Implication of Admur in Siddur and so is the Chabad custom
Other customs: Some have the custom to recite the verse of Veani Sefilasi three times. [Peri Eitz Chaim Shaar R”H; Siddur Shlah]
 Siddur Admur; Ketzei Hamateh 619:48 [so is custom of world] unlike the custom brought in Shaareiy Efraim 10:5 and Mateh Efraim 619:48
 Admur 488:5
 Admur 494:4
 Pashut as this is the entire reason for why we are to take out two Sifrei Torahs.
 The reason: As this Parsha discusses the matters that occurred on Shavuos, which is the giving of the Torah. [ibid]
 See 282:12 for the reason why Kaddish is recited between the five Aliyos and Maftir.
 Michaber 147:8; Kol Bo; Elya Raba 147:9; Kaf Hachaim 147:42
 See Shaar Efraim 10:41; Piskeiy Teshuvah 150:4
 See 282:12 for the reason why Kaddish is recited between the five Aliyos and Maftir.
 Michaber 147:8; Kol Bo; Elya Raba 147:9; Kaf Hachaim 147:42
 See Shaar Efraim 10:41; Piskeiy Teshuvah 150:4
 Hayom Yom p. 59; Sefer Haminhagim
 M”A 428:8
 The Magen Avraham ibid writes that the custom in some places is to only call up the Rabbis of the community, or a great scholar for the reading of the Ten Commandments. However, the Alter Rebbe does not make any mention of this here. The Rebbe in 5746 emphasized that this custom is to certainly be practiced in a scenario that there are those which despise and try to undermine the Rabbinical leader, and thus in order to emphasize the Rabbis authenticity he is to be called up for the Aliyah, even if the above is not the usual custom of the community.
 See Likkutei Sichos 23:251; 256; 28:315; Toras Menachem 5784 3:1833
 Michaber 135:14; 584:3; based on Yerushalmi brought in Beis Yosef 135 “In all places we say one must go to the Sefer Torah and not have the Sefer Torah come to him”;
 See Rama 135:14 [one to two days]; M”A 135:22 [Makom Kavua]; Aruch Hashulchan 135:32 [three times]
 Michaber 143:1
 Michaber ibid; Rambam Tefila 2; Ketzos Hashulchan 26:14
 Biur Halacha 143:1 “Bepachus” based on Ran; Ashel Avraham 69; Maharsham 1:175; 2:97; Lev Chaim 2:25; Levushei Mordechai 1:39; Ketzos Hashulchan 26:14; Keren Ledavid 16; Har Tzevi 1:52; Shaareiy Teshuvah 566:4 in name of Machazik Bracha regarding Taanis Tzibur that 6-7 people fasting suffices; See Yabia Omer 8:14; Mishneh Halachos 3:17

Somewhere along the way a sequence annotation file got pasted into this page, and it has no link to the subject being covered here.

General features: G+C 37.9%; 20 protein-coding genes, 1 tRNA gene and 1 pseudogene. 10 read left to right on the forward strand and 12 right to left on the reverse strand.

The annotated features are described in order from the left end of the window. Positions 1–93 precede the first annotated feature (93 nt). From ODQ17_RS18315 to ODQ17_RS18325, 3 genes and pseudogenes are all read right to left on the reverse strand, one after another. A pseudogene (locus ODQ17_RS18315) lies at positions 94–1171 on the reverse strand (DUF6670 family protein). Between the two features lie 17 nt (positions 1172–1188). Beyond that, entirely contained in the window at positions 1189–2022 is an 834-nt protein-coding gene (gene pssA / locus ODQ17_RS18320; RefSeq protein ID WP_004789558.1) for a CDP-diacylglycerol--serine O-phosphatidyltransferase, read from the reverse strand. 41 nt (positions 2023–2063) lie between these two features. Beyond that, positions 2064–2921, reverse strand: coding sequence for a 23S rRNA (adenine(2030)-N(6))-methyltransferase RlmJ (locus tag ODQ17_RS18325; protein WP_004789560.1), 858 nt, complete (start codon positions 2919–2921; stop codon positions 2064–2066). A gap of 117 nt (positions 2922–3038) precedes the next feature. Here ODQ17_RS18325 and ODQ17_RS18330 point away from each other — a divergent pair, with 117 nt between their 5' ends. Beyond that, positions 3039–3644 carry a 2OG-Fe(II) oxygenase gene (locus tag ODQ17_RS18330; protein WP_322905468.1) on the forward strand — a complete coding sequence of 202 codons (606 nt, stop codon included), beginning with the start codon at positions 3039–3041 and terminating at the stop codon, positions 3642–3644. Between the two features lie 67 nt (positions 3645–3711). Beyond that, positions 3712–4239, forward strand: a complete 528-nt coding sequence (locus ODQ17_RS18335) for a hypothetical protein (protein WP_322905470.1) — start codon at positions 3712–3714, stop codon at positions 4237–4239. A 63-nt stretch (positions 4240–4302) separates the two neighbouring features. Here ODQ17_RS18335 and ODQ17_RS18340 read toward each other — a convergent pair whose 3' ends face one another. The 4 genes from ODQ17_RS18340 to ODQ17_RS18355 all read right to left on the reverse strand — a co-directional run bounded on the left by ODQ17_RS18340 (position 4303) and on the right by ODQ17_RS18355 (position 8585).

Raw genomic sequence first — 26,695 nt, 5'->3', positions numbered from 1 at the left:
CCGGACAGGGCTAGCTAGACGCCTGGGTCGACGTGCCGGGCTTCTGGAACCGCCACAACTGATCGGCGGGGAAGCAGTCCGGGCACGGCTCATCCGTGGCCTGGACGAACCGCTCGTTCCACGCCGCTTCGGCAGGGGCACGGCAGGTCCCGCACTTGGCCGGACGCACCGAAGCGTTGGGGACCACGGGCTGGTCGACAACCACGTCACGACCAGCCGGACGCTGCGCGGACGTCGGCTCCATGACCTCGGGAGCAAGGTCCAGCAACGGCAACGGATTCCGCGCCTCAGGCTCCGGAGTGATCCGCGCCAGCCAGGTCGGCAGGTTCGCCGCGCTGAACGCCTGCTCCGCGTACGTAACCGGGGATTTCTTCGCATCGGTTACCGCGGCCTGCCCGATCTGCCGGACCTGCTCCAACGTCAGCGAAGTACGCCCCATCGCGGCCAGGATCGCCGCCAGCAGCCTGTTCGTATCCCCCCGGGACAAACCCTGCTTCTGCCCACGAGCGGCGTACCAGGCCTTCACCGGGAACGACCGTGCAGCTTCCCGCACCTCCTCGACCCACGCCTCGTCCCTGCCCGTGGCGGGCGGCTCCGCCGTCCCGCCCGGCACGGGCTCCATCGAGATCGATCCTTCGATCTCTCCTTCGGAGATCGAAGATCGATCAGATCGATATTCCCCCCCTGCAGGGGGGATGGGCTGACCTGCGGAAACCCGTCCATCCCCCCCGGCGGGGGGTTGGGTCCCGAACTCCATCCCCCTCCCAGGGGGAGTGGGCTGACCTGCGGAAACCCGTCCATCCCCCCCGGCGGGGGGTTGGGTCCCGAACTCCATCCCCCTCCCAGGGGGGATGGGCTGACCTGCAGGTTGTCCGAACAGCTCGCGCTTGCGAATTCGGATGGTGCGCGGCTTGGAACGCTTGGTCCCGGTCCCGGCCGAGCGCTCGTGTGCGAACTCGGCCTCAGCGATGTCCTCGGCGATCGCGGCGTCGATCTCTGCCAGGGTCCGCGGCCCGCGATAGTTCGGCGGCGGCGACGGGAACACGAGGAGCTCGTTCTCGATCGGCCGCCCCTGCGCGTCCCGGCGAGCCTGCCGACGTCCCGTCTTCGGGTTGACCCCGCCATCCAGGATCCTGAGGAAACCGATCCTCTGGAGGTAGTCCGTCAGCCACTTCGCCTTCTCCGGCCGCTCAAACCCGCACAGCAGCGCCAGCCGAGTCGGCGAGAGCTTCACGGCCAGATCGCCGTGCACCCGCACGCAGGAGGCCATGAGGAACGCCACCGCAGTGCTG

Other opinions: Some Poskim rule that one may only perform Kerias Hatorah with its blessing if at least ten people have not yet heard Kerias Hatorah and still need to be Yotzei. [Chayeh Adam 31:11 questions this matter; Aruch Hashulchan 69:14; Binyan Shlomo 35; Igros Moshe 1:38] Other Poskim rule that one may perform Kerias Hatorah with its blessing if at least seven people have not yet heard Kerias Hatorah and still need to be Yotzei. [Kaf Hachaim 143:3 in name of Lev Chaim 2:25] Other Poskim rule that by a reading of three Aliyos, such as on Monday, Thursday, and Mincha of Shabbos, it suffices to have three people who have not yet heard Kerias Hatorah and still need to be Yotzei. [Peri Hasadeh 2:97; Shaareiy Rachamim 7:18; Toras Yekusiel 51; Daas Sofer 1:8; Daas Torah 69 although concludes with Tzaruch Iyun; Mahariy Asad 51; So rule regarding a fast: Bach in name of Aguda; Meiri Megillah 2a; Orchos Chaim [Lunil]; Leket Yosher 114 in name of Terumos Hadeshen; Aruch Hashulchan 566:7; Maharsham 2:97; Daas Torah 69; Sdei Chemed 1 Klalei Haposkim 13:7; Sefer Haminhagim [English] p. 26; Piskei Dinim 566; Shut Tzemach Tzedek Shaar Hamiluim 8, brought in Shaar Hakolel 9:17; Igros Kodesh 16:313; Luach Kolel Chabad; Hiskashrus 1024 footnote] Other Poskim imply it suffices to have even one person who did not yet hear the Torah. [Implication of Maharil end of Shabbos that he once missed Kerias Hatorah and read it to himself after the Minyan. See Daas Torah ibid] Other Poskim rule one may repeat the reading even if everyone already heard the Torah. [See Noda Beyehuda Tinyana O.C. 15; Birkeiy Yosef, brought in Daas Torah ibid]
 The reason: As whenever majority of a Minyan is obligated in a matter we allow the recital of a Davar Shebekedusha. [See Admur 55:3; 69:4-5]
 Noda Beyehuda Tinyana O.C. 15; Daas Torah 69; Toras Yekusiel 51; Levushei Mordechai 1:19; Piskeiy Teshuvos 143:3; unlike Aruch Hashulchan 69:8
 See Admur 46:9 in parentheses; 489:12; Michaber 489:3 as explained in Taz 489:6; M”A 489:7 according to opinion that Mitzvos need Kavana; M”B 489:16; See Birchas Habayis 46:15 footnote 41; Piskeiy Teshuvos 489:13 footnote 62; Piskeiy Teshuvos 296:17
Other opinions: Some Poskim rule that making a Tnaiy is useless, as one cannot questionably join the fulfillment of a Mitzvah. [Taz 489:6] It is thus questionable whether he has fulfilled his obligation even if he made a Tnaiy and remembered later on. [P”M 489 M”Z 6]
 Admur 494:8-11; See M”A 494; Masas Binyamin 6; Elya Raba 142:1; Chizkuni Shemos 20:14
 Admur 494:8